Chromosome-specific accumulation of aneuploidy in the aging mouse brain.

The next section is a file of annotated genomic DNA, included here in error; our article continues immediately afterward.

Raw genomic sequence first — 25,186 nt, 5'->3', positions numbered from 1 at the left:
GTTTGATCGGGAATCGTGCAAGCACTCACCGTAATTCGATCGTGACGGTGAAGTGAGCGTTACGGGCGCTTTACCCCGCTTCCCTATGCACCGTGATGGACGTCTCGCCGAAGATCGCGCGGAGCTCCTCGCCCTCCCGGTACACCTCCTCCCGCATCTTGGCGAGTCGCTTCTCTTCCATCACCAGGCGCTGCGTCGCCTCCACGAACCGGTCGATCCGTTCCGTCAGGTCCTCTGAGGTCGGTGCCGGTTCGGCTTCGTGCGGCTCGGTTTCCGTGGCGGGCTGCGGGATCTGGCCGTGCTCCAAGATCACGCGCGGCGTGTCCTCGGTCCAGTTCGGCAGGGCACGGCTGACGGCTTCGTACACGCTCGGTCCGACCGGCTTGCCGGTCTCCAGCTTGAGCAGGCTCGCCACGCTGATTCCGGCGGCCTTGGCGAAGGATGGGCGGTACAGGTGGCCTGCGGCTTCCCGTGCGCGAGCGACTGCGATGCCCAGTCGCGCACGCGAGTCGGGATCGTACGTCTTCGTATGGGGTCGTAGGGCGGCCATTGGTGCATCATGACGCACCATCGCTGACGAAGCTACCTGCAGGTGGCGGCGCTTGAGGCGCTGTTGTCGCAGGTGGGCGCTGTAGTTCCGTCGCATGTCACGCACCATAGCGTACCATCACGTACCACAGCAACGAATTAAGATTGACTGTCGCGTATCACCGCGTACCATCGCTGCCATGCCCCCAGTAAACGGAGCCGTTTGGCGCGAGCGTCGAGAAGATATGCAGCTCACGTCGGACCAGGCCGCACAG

ABSTRACT: Chromosomal aneuploidy, the gain or loss of whole chromosomes, is a hallmark of pathological conditions and a causal factor of birth defects and cancer. A number of studies indicate that aneuploid cells are present at a high frequency in the brain of mice and humans, suggesting that mosaic aneuploidies are compatible with normal brain function and prompting the question about their consequences. To explore the possible contribution of aneuploidy to functional decline and loss of cognitive functions during aging, we used a quantitative, dual-labeling interphase-fluorescence in situ hybridization approach to compare aneuploidy levels of chromosomes 1, 7, 14, 15, 16, 18, 19 and Y in the cerebral cortex of 4- and 28-month-old mice. We show that aneuploidy accumulates with age in a chromosome-specific manner, with chromosomes 7, 18 and Y most severely affected, i.e. up to 9.8% of non-neuronal brain nuclei in 28-month-old animals for chromosome 18. While at early age, both neuronal and glial cells are affected equally, the age-related increase was limited to the non-neuronal nuclei. No age-related increase in aneuploidy was observed in the cerebellum or in the spleen of the same animals. Extrapolating the average frequencies of aneuploidy from the average over 8 chromosomes to all 20 mouse chromosomes would indicate an almost 50% aneuploidy frequency in aged mouse brain. Such high levels of genome instability could well be a factor in age-related neurodegeneration.